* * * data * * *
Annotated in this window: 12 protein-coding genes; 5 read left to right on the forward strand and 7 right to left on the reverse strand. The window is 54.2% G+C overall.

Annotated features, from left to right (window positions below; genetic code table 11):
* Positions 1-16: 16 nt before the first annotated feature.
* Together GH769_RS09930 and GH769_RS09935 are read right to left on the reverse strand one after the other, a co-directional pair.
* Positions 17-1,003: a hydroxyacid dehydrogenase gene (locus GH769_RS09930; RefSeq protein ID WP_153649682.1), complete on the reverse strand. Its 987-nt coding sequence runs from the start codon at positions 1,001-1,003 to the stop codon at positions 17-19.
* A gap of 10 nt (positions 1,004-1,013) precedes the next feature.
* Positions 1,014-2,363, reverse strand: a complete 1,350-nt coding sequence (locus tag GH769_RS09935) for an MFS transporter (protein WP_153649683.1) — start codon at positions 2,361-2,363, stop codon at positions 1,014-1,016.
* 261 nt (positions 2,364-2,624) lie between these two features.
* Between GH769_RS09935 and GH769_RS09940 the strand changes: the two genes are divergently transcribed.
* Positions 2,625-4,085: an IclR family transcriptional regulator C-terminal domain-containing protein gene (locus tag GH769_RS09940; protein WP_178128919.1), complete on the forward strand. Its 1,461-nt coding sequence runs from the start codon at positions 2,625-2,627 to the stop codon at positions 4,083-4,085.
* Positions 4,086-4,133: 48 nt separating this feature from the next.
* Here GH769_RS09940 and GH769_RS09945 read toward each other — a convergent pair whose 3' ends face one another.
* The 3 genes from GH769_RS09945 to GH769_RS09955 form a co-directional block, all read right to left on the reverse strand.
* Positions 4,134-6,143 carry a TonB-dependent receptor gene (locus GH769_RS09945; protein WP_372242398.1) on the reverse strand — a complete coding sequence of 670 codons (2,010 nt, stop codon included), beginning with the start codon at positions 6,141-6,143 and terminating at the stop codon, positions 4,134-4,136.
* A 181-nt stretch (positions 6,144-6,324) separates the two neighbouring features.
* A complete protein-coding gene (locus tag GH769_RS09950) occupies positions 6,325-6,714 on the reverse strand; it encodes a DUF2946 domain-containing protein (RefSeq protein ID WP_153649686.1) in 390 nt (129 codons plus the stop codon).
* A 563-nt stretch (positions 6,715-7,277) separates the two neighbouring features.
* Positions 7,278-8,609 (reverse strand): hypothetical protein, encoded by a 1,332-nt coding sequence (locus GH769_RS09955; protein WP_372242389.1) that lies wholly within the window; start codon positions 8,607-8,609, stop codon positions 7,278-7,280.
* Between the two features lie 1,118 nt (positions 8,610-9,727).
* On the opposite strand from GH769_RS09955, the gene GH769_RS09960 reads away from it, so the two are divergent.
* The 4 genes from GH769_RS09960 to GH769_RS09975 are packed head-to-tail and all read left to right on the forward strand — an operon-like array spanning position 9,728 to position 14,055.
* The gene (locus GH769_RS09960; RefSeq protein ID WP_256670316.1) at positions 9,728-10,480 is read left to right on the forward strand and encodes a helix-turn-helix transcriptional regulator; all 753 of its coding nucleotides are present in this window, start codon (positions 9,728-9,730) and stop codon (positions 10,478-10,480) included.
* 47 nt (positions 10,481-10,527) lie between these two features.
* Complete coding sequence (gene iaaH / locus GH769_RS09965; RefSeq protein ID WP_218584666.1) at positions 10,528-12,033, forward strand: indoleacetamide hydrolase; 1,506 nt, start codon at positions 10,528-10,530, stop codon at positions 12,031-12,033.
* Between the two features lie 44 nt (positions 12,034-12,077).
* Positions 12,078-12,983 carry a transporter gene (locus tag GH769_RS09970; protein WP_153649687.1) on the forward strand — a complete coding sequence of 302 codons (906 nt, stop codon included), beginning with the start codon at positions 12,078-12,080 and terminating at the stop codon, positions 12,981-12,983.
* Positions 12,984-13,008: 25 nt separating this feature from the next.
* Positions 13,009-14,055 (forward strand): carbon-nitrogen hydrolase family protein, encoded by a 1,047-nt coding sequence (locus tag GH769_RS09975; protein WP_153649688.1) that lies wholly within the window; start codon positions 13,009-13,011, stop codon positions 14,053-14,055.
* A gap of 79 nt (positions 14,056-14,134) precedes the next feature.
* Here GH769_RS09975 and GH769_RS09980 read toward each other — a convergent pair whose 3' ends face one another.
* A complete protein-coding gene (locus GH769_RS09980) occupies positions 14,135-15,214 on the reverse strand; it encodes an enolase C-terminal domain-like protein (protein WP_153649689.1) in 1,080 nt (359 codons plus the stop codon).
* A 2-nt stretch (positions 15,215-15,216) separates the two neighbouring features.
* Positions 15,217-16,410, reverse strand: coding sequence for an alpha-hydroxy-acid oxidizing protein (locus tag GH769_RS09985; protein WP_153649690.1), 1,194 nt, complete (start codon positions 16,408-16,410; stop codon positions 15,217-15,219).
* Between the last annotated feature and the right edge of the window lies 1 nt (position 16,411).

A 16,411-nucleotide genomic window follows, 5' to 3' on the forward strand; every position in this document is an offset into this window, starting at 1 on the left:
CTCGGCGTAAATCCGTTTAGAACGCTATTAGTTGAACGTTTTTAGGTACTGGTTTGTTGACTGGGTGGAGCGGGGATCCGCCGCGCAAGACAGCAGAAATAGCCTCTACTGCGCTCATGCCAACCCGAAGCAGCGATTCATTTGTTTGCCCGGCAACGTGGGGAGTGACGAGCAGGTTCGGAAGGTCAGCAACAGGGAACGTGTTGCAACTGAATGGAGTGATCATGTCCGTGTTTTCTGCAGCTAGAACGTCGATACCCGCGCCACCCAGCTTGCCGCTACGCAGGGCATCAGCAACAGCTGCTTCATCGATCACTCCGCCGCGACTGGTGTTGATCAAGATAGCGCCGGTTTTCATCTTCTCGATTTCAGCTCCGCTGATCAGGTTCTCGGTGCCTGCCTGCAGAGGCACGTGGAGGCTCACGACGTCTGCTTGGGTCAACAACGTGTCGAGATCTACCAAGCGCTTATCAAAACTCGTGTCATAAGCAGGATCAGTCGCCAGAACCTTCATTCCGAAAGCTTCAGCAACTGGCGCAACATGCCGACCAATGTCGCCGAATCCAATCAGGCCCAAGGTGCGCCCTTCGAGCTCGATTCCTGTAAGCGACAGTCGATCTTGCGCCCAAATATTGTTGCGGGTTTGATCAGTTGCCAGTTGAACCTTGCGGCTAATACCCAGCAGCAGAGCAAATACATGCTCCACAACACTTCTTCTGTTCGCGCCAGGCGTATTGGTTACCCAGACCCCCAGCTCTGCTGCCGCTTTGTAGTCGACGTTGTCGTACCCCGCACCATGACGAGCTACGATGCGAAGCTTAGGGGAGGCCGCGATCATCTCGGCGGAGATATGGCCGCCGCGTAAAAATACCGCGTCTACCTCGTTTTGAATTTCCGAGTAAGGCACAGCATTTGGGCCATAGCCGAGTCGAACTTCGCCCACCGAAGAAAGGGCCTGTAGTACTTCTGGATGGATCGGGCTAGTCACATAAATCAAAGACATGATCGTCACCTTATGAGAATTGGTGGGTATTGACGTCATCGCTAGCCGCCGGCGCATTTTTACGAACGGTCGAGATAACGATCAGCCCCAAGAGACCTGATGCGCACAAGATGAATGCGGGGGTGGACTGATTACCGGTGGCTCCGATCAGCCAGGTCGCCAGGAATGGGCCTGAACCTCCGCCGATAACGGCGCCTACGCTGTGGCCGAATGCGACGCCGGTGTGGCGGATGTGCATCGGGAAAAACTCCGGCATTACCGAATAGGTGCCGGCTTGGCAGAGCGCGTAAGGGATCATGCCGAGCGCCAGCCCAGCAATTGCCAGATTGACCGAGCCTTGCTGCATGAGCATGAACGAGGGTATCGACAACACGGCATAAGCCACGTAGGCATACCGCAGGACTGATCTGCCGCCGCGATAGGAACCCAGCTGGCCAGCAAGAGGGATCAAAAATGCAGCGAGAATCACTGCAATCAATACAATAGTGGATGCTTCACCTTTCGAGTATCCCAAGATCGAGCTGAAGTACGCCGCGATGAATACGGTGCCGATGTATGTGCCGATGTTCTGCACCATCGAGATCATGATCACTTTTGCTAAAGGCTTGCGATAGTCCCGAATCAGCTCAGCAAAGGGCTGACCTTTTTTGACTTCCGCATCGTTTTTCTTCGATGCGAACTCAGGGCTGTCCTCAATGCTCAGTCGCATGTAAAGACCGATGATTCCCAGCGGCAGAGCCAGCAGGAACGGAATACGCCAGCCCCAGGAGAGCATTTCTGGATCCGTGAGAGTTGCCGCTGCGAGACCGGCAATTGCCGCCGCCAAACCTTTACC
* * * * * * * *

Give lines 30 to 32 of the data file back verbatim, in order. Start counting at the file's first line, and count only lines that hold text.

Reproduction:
* Here GH769_RS09975 and GH769_RS09980 read toward each other — a convergent pair whose 3' ends face one another.
* A complete protein-coding gene (locus GH769_RS09980) occupies positions 14,135-15,214 on the reverse strand; it encodes an enolase C-terminal domain-like protein (protein WP_153649689.1) in 1,080 nt (359 codons plus the stop codon).
* A 2-nt stretch (positions 15,215-15,216) separates the two neighbouring features.